Saturday 17 November 2012


...proves the veracity of JFK's words on the power of myth:The great enemy of truth is very often not the lie – deliberate, contrived and dishonest – but the myth – persistent, persuasive, and unrealistic.
A couple of years ago in Juba,capital of S.Sudan,then and now an underdeveloped urban agglomeration haphazardly spread across the savannah,populated with sullen armed Dinkas plagued with endless temper tantrums and impulse control issues I shared  some drinks with an old Englishman. He was of  a type;pushing 70,a firm believer in the England of old when honour and mission meant something at least to the eager fresh faced administrators she sent out to her colonies,well mannered yet quite firm in his convictions.
It was 5 years ago; I had just opened my second beer in the crowded lounge when he asked to join me at the only other free seat. Like all conversations in such places it had unstructured beginnings; starting when he commented on the snarkiness of the French manager who informed him he'd have missed his reservation if he'd arrived 5 minutes later.
You should understand where he's coming from:France in Africa is utterly selfserving; you should see their ex colonies! Ahh,yes unlike Anglo Africa where there is at least a desire on both sides to get things done. Talk inevitably turned to football as the 3rd round appeared;at which point the tide turned to Britian in Africa. A retired teacher in Ethiopia,he was checking up on business opportunities in the soon to be free S.Sudan,doubtless things would soon be looking up as they like Kenya had a good friend in London,and a history that though occasionally rocky was generally positive-look at the development in Kenya-my word!
I don't seek arguments with people especially those old enough to be my dad but I had to get clarification,which was soon forthcoming and it was all I could do not to burst out laughing. Britain during the colonial era selflessly provided the Kenyans with everything they could-health,education and most importantly new avenues for upward mobility;after all that was their ultimate mission in Africa since they were the first to abolish the slave trade.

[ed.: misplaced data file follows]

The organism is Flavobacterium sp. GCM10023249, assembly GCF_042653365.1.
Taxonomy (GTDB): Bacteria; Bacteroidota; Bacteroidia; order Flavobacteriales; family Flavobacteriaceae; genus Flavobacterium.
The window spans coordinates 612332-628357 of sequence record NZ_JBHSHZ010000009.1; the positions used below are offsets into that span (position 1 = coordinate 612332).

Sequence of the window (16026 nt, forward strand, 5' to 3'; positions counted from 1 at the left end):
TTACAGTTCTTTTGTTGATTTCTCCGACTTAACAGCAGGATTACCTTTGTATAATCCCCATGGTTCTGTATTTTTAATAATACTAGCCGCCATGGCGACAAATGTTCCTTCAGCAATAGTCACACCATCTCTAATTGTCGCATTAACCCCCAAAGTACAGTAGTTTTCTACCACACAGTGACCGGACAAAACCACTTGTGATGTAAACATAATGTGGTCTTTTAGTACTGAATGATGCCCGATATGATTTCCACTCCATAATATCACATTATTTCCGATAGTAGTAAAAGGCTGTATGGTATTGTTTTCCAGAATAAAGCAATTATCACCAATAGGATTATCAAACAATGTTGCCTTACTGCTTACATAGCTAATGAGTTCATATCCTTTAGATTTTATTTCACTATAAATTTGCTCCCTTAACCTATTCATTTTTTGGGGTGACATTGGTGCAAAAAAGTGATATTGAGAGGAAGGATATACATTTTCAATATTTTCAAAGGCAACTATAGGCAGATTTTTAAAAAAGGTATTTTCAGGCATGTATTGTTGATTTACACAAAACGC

Firstly, Kenya is a prime example of Africa's extremely rapid post colonial development. What happened here was replicated all over the continent from Nigeria to Zambia and from Senegal to Rwanda. Here are the health facts:Since achieving independence from Great Britain in 1963, Kenya has worked to improve the health of its nearly 40 million people, more than half of whom live in rural areas.  By the late 1980s Kenya had more than quadrupled the number of health facilities serving its growing population; extended life expectancy from 40 years to 62 years; and improved child survival rates.

Post independence education regularly topped each governnment's budgetary allocation at 25-40%. It showed since illiteracy fell from from averages of 70% to 30%. Again,Kenya mirrors the African experience in this regard:At independence, there were 6,056 primary schools with a total enrolment t of 891,600 children. At the same time, trained teachers numbered 92,000. In 1990 there were over 14,690 primary schools, with an enrolment of slightly over five million children and with nearly 200,000 trained teachers respectively.

Of course not all colonisers and colonies were alike. There was the indirect rule like Uganda where local leaders actively collaborated with the colonial administation after the true patriots were neutralised (killed),the settler colonies like Kenya and Rhodesia suffered the heavy hand of unvarnished administrative force whenever it was deemed necessary. Rebellions and protests over everything from hut tax requirement,low wages,forced labour or restrictions on cash crop cultivation were regularly put down with bloodshed.

One of the favourite Brit bromides is how they were the first to abolish slavery-it was such a successful act after it was first passes in 1807 another law in 1811 was needed to make it illegal all over the Empire. The newly independent Haitians were actually the first to declare slavery illegal in 1804.
The colonial process managed to kill almost a million Africans. Piles of dead Kikuyus,Zulus,Ashantis,Balubas,Banyoros and Nandis were left in mute testament to superior firepower.Here's one guesstimate I strongly suspect to be on the low side.For colonies by Belgium, France, Germany, Italy, Netherlands, Portugal, Spain, and the United Kingdom, in Africa and Asia, 1900 and after, my grand democide total is 870,000 murdered. This measures a human tragedy by itself, but is nonetheless puny in comparison to just the many millions murdered by Leopold in his private Congo Free State
And people still talk of shared glories and happiness that never were! Africa's introduction to the modern world via colonialism was a brutal affair-by any means. No amount of sugar coating or revisionism will alter that reality. Neither do we need Dr Rodney's treatise, 'How Europe Underdeveloped Africa,' to explain it.

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